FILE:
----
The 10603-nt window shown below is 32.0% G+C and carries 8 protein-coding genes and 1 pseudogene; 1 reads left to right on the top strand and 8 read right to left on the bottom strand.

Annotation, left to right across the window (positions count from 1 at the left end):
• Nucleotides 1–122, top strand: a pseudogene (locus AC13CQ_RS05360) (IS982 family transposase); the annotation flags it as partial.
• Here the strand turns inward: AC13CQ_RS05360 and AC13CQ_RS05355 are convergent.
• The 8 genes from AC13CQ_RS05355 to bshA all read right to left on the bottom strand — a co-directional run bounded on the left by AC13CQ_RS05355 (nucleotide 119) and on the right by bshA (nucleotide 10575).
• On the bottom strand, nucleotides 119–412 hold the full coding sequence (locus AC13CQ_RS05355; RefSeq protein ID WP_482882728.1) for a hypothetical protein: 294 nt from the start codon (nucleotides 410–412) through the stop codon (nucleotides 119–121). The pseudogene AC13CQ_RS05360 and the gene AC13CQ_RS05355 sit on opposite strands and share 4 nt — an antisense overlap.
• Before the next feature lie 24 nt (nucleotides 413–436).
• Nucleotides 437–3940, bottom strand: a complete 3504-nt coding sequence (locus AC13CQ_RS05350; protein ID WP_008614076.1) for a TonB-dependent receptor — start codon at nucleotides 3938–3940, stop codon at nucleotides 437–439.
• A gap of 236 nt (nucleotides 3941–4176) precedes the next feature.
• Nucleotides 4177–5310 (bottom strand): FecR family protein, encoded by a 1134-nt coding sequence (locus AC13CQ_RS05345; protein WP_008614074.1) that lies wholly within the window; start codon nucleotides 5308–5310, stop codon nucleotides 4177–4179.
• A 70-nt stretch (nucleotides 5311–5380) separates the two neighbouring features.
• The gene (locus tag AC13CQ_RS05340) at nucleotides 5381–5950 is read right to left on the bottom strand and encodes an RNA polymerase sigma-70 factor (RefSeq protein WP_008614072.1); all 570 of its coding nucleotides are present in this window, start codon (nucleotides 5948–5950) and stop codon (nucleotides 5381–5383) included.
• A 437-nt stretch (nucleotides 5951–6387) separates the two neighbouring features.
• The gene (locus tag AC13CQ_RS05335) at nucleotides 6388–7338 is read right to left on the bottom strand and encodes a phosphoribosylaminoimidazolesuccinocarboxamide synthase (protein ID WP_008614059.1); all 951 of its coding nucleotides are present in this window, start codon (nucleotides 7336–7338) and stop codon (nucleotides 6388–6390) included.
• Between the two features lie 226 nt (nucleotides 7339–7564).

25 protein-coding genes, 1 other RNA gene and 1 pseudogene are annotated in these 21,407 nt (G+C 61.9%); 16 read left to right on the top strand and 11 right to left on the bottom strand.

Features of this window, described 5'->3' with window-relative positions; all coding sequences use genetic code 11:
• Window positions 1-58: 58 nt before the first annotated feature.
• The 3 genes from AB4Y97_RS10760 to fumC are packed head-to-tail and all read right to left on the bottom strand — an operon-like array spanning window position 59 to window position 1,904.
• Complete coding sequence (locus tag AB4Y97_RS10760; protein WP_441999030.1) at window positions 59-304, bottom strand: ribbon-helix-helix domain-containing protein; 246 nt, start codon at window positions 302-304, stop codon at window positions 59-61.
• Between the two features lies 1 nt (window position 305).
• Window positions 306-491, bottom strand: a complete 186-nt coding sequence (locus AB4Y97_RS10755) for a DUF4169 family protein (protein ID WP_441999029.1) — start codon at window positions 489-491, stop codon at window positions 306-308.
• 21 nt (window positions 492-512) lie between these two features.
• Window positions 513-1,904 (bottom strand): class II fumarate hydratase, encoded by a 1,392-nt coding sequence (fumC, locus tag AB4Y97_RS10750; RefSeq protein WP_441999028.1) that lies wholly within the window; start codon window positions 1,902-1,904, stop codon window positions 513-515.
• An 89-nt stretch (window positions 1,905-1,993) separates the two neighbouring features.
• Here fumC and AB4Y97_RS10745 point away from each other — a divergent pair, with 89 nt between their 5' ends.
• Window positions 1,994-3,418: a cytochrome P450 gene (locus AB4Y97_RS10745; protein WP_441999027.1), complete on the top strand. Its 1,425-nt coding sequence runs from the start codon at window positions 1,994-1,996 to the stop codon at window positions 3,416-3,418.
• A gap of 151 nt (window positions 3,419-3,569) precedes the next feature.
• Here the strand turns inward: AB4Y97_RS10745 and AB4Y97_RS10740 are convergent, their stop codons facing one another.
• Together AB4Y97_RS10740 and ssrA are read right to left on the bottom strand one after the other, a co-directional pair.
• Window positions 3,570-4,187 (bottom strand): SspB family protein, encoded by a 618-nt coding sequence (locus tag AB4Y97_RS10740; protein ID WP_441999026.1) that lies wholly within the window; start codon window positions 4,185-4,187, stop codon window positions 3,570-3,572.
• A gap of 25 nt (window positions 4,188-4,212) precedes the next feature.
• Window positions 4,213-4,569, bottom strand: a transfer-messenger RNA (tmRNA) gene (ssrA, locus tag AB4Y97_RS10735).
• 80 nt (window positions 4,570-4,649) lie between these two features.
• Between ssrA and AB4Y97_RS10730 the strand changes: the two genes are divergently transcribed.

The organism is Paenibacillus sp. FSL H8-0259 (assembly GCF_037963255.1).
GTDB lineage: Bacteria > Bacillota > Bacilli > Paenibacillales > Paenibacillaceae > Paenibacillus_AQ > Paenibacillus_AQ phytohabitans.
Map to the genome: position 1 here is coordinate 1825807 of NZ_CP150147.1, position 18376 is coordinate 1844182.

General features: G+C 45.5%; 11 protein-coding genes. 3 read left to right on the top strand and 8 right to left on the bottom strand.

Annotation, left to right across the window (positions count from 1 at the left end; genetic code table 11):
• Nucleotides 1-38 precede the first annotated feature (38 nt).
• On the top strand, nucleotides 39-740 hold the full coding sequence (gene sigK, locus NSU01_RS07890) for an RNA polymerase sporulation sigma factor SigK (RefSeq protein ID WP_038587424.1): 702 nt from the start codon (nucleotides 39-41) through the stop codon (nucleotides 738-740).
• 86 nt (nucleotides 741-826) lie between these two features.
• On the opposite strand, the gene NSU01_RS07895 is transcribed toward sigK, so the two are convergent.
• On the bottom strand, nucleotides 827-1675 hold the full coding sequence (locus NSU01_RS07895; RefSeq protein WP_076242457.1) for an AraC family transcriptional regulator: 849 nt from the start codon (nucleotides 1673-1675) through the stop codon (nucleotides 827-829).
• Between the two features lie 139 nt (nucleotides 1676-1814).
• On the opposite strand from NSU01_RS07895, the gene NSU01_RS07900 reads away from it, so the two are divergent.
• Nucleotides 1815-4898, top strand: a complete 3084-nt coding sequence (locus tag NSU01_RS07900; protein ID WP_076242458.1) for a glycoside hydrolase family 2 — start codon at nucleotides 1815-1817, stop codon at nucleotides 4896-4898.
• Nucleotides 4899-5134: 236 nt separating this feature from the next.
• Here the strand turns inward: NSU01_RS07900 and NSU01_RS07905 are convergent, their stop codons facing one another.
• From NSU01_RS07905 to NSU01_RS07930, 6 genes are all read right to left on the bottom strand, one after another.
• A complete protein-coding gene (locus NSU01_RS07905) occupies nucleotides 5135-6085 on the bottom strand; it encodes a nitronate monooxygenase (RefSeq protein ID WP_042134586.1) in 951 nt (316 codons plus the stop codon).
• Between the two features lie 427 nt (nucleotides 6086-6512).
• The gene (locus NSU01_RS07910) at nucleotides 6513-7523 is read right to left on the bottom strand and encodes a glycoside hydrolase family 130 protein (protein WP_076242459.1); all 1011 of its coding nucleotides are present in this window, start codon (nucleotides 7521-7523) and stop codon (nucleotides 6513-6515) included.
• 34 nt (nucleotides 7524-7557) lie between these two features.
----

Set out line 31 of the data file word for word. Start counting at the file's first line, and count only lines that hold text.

• Window positions 3,570-4,187 (bottom strand): SspB family protein, encoded by a 618-nt coding sequence (locus tag AB4Y97_RS10740; protein ID WP_441999026.1) that lies wholly within the window; start codon window positions 4,185-4,187, stop codon window positions 3,570-3,572.